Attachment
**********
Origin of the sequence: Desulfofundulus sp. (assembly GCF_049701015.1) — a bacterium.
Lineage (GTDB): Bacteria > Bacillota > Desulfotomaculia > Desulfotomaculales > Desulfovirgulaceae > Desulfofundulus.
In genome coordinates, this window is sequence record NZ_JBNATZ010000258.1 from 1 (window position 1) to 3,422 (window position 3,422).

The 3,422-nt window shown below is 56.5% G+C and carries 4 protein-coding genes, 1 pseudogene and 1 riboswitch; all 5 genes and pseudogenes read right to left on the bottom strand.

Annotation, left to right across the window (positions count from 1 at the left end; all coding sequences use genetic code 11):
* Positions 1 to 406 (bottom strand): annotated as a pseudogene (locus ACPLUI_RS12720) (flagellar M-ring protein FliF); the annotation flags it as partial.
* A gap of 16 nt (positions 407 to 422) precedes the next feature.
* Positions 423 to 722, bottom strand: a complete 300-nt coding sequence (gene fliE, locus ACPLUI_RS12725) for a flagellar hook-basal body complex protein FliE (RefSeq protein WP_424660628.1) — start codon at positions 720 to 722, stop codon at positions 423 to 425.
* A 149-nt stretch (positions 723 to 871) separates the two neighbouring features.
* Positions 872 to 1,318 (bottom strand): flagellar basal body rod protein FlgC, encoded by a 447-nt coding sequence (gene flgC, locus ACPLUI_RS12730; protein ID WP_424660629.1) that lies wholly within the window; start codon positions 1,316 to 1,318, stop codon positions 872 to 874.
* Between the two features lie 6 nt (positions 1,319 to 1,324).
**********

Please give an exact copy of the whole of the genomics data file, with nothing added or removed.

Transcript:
Origin of the sequence: Desulfofundulus sp. (assembly GCF_049701015.1) — a bacterium.
Lineage (GTDB): Bacteria > Bacillota > Desulfotomaculia > Desulfotomaculales > Desulfovirgulaceae > Desulfofundulus.
In genome coordinates, this window is sequence record NZ_JBNATZ010000258.1 from 1 (window position 1) to 3,422 (window position 3,422).

The 3,422-nt window shown below is 56.5% G+C and carries 4 protein-coding genes, 1 pseudogene and 1 riboswitch; all 5 genes and pseudogenes read right to left on the bottom strand.

Annotation, left to right across the window (positions count from 1 at the left end; all coding sequences use genetic code 11):
* Positions 1 to 406 (bottom strand): annotated as a pseudogene (locus ACPLUI_RS12720) (flagellar M-ring protein FliF); the annotation flags it as partial.
* A gap of 16 nt (positions 407 to 422) precedes the next feature.
* Positions 423 to 722, bottom strand: a complete 300-nt coding sequence (gene fliE, locus ACPLUI_RS12725) for a flagellar hook-basal body complex protein FliE (RefSeq protein WP_424660628.1) — start codon at positions 720 to 722, stop codon at positions 423 to 425.
* A 149-nt stretch (positions 723 to 871) separates the two neighbouring features.
* Positions 872 to 1,318 (bottom strand): flagellar basal body rod protein FlgC, encoded by a 447-nt coding sequence (gene flgC, locus ACPLUI_RS12730; protein ID WP_424660629.1) that lies wholly within the window; start codon positions 1,316 to 1,318, stop codon positions 872 to 874.
* Between the two features lie 6 nt (positions 1,319 to 1,324).